LOS ANGELES � A few weeks ago I speculated on the immediate future of radio, and of course anyone can do that. Fortunately, we can get away from speculation to a large extent by looking to our broadcasting brethren in the Scandinavian countries. As I have often written, these broadcasters are at least five years ahead of us technology-wise. Seeing the results of what they are doing can perhaps give us some insight in to which way we should go.
It�s not news that the national FM networks have been shut down all across Norway. Radio usage measurements there show some interesting and frankly, not unexpected results.
For example, between December 2016 and December 2017, the "traditional" channels (NRK channels P1, P2 and P3, P4 and Radio Norway) have fallen in daily listening from 60.2% to 2.1%, while the NRK, P4 and Bauer Media specialty channels have increased their daily listening share from 26.4 to 36.0%, according to medietylsynet.no.
I think it�s safe to call the use of the specialty channels a good thing, but overall, radio broadcasting usage has fallen overall in the last year. In the same December 2016 to December 2017 time period, listening to national radio fell by ten minutes from 84 to 74 listening minutes, according to the same article, and all channel groups experienced a decline in daily listening volume from November to December.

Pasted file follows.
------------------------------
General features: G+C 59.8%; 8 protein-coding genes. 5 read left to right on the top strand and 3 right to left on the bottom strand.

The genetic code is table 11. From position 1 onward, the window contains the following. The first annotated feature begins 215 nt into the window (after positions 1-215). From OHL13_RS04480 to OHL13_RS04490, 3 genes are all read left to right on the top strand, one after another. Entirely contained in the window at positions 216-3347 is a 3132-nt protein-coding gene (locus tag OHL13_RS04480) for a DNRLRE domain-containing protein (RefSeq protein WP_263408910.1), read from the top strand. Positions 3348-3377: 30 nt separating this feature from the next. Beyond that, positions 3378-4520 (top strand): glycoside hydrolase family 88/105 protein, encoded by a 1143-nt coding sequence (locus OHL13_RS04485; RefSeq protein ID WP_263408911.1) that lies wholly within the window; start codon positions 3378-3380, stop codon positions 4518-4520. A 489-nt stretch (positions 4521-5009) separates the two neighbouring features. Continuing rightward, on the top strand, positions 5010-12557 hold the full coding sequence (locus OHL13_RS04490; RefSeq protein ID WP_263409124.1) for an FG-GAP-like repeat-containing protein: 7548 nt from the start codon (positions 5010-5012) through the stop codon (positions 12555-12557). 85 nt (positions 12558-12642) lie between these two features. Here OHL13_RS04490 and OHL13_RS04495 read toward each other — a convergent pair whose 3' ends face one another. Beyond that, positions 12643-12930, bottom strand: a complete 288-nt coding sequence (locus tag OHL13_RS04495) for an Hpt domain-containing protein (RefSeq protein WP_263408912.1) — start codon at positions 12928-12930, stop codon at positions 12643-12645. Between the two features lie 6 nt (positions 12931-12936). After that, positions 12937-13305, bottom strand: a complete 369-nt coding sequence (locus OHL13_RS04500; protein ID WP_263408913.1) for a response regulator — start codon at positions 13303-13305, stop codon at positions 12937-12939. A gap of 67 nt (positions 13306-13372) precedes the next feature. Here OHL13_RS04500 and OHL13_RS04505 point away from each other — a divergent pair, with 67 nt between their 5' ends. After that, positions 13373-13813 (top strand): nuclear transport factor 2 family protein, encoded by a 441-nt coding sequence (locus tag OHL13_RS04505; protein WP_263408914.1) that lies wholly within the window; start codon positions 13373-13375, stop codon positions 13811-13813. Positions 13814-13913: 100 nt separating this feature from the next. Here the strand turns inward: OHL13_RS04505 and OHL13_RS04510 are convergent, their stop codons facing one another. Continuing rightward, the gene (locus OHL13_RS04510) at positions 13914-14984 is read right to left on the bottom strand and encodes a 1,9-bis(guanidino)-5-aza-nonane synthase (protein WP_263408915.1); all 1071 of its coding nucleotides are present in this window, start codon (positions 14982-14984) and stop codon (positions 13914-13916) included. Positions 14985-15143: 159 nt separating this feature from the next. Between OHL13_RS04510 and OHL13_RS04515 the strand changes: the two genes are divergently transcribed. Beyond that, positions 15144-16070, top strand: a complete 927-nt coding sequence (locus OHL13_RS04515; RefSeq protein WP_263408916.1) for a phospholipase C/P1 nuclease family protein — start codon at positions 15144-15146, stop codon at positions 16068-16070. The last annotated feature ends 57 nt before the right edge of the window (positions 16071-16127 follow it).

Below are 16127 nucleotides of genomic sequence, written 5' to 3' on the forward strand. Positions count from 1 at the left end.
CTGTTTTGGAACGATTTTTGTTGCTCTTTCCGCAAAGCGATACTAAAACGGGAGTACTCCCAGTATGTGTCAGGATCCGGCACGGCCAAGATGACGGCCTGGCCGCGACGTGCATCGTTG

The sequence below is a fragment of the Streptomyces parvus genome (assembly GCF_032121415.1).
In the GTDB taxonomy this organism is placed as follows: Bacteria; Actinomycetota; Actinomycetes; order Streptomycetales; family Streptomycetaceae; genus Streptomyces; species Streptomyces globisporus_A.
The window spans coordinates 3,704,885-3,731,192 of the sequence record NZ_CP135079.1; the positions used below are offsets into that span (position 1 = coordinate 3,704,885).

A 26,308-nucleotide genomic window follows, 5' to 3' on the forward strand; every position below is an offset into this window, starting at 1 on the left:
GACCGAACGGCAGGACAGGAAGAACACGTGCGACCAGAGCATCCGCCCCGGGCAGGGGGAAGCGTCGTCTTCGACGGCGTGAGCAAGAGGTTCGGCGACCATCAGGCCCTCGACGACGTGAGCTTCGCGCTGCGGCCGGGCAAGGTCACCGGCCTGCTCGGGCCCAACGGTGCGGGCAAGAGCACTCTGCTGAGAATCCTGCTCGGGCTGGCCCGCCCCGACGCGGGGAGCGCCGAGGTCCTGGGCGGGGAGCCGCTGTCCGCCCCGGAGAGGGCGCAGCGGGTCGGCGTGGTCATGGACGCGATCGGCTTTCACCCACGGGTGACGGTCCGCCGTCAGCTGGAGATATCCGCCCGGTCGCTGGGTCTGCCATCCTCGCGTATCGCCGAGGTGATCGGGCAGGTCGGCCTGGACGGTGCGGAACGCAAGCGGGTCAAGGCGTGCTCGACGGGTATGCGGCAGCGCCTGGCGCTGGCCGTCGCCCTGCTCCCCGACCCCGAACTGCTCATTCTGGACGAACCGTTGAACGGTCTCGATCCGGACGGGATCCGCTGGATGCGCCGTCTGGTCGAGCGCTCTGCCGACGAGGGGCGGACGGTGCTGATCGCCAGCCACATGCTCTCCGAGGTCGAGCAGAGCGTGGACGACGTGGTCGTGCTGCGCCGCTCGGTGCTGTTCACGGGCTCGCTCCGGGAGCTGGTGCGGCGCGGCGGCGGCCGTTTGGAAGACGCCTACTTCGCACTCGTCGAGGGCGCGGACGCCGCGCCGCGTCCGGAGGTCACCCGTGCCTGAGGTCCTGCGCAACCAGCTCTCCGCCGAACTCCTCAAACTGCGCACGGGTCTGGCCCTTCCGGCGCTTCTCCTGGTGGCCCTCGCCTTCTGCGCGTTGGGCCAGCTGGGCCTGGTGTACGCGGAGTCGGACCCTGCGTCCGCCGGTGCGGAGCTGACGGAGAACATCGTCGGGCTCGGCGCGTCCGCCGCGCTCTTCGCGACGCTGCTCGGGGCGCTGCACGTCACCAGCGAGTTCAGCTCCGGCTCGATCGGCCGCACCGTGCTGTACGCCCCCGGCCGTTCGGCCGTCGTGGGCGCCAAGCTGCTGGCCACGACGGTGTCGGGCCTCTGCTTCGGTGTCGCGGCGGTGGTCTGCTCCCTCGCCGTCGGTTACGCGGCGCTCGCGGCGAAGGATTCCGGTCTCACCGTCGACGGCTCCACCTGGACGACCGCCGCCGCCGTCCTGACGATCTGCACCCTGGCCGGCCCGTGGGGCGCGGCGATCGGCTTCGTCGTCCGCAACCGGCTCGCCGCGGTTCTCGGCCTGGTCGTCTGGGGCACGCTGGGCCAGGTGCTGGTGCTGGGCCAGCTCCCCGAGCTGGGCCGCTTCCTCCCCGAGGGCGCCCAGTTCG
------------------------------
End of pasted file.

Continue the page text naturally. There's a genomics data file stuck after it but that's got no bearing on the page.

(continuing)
Even without this information it�s clear that there are no plans to shut-down FM stations anywhere in North America.
You may not know that right next door to Norway, in Sweden, VHF FM is about to see an expansion. Radio advertising increased 25.7% in 2017 (equivalent to more than 98 million Swedish kroner) according to radionytt.no. Radio ended the year with December seeing the most growth. It�s important to note that this growth has been experienced even before new FMs go on-air there.
So what does that mean for us? Should we let AM and FM simply �play out� till such time as there aren�t enough listeners to support it? Should we transition to all digital broadcasting, as they have in Norway? Will the coming ubiquity of broadband internet access facilitate greatly expanded streaming, thus wiping out over-the-air radio? What I hope to see is an emphasis on hybrid radio, with the internet providing listener-specific services, while over-the-air radio provides the �mass-media� element for listeners. That�s the most effective use of technology as it stands today, anyway.�